SINGAPORE — Chinese refiners are expected to produce more than 15 million tonnes of very low sulfur fuel oil (VLSFO) this year, a record level, as the country allows greater competition in the marine fuel sector, an industry executive said on Wednesday.
Local authorities on China’s east coast have rushed to grant new licenses for supplying VLSFO, which has a maximum sulfur content of 0.5%, to capitalize on the International Maritime Organization’s tighter emission rules that came into force in 2020.
Qin Zhigang, a vice president of China Marine Bunker (PetroChina) Co Ltd, or Chimbusco, told a live-streamed oil seminar in east China’s Zhoushan that China now has 30 licensed dealers of bonded marine fuel, double the number it had in 2020.
Output of VLSFO during the first seven months of this year soared 32% on the year to 8.79 million tonnes, and is expected to breach the 15 million tonne level in the full year, Qin said.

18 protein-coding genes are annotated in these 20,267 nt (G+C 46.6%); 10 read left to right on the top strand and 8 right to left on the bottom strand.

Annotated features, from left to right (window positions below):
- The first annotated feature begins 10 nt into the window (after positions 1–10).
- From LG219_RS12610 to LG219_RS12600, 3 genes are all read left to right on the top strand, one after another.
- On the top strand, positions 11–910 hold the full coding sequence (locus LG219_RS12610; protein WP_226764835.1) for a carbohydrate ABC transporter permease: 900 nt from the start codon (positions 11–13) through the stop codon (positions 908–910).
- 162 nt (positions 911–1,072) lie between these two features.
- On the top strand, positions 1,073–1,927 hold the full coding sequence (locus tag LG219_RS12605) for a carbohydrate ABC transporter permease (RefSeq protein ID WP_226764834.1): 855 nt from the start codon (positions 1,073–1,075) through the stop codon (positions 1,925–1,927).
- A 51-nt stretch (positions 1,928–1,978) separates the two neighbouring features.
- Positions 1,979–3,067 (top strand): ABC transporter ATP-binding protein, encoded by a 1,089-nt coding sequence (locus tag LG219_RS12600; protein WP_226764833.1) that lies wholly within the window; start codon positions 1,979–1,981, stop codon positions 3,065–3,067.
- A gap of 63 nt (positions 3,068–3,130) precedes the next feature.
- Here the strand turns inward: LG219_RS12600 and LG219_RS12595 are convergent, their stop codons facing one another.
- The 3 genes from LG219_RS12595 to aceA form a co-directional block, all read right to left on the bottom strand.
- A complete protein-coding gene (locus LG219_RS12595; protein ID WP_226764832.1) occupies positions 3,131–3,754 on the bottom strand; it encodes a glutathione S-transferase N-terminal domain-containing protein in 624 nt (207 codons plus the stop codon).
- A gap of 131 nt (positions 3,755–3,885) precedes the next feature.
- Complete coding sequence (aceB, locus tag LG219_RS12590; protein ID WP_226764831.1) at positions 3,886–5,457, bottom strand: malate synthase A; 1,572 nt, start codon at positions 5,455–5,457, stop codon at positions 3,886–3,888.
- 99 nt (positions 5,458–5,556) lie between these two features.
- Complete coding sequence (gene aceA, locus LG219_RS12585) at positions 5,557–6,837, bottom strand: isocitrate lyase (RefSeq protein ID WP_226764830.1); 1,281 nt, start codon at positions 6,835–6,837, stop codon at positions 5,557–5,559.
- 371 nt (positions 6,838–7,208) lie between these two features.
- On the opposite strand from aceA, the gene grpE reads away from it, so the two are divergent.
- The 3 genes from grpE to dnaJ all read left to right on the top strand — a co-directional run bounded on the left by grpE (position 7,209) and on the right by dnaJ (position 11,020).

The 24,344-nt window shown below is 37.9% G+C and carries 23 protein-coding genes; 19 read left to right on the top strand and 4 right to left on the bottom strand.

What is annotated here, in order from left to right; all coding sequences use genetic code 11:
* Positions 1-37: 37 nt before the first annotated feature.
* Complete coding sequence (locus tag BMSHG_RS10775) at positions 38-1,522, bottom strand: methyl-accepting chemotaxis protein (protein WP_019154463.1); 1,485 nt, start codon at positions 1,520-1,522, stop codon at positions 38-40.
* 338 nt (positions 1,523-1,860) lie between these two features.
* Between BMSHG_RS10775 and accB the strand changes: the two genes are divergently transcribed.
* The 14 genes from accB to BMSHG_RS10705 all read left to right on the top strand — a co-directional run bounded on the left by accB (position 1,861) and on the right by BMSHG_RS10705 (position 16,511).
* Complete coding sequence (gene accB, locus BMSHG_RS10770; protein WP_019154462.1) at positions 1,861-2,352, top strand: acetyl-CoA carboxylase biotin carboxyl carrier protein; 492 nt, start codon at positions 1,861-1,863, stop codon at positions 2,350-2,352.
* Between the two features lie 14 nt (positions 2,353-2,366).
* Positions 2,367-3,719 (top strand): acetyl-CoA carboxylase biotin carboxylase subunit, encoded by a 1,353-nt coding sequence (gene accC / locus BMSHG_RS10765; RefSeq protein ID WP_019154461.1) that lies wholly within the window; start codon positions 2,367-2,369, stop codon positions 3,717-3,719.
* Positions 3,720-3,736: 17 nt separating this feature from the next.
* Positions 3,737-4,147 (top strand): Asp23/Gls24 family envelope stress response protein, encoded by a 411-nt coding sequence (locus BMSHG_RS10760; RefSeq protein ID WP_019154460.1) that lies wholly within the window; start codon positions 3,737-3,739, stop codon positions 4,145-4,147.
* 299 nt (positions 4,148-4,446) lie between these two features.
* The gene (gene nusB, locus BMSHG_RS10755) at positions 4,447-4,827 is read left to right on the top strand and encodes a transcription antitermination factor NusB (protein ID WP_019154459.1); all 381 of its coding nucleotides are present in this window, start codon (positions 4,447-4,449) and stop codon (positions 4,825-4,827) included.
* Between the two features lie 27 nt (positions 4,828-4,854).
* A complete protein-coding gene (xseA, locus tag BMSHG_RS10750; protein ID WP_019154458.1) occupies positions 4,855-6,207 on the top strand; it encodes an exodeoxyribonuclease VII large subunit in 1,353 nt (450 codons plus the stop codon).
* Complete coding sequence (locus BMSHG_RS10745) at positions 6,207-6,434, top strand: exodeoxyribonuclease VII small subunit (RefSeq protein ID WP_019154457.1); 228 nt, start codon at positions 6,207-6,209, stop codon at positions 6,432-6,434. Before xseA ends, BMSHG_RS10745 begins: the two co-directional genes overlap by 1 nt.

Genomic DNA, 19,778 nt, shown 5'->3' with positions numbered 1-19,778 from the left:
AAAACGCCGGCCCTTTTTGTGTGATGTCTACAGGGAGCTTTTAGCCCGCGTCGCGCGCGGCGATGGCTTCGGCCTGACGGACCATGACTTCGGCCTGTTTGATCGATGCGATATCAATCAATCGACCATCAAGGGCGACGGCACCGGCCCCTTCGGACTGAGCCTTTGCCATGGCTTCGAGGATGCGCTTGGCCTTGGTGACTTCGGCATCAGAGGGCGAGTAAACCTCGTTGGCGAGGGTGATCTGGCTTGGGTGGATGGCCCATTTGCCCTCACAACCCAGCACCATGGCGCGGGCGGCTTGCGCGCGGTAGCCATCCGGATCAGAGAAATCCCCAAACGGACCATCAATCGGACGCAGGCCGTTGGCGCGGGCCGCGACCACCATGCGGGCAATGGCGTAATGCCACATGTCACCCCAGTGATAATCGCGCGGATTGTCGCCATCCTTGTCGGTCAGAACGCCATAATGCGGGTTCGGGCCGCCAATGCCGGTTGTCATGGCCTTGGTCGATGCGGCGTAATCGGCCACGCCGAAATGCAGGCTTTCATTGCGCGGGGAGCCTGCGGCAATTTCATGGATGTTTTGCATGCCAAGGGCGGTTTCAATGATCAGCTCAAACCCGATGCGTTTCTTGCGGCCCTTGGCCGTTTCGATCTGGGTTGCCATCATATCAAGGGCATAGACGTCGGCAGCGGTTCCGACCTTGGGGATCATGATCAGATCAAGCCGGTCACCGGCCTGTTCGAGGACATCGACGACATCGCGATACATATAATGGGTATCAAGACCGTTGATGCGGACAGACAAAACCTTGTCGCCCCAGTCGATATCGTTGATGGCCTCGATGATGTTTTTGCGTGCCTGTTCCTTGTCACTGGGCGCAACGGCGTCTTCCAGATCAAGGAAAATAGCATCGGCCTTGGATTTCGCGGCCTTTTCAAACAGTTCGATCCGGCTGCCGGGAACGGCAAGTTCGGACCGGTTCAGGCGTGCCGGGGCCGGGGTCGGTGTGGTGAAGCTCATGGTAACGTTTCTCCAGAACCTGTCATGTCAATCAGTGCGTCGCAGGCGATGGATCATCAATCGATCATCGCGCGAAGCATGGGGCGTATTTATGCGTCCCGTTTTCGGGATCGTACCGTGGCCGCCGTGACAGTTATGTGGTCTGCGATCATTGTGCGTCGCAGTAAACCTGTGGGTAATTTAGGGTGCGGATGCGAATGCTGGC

He did not give a comparative figure for VLSFO production, but based on analysts’ estimates, the projected 2022 output will represent an increase of 30% from 2021.
This bucked the trend of overall Chinese refinery production, which has shrunk 6.3% over the same period as the country’s coronavirus policy crimped fuel demand.
China aims to grow its bunker hubs to rival Singapore, the world’s largest bunker center.
Between January and July its bonded bunker sales reached 11.84 million tonnes, down 1.1% on the year, weighed by the country’s slowing merchandise trade and as COVID-19 restrictions curbed port operations.
Singapore’s total bunker sales fell much more heavily in the same period, by 7.8% to 27.04 million tonnes. (Reporting by Chen Aizhu and Muyu Xu; Editing by Jan Harvey)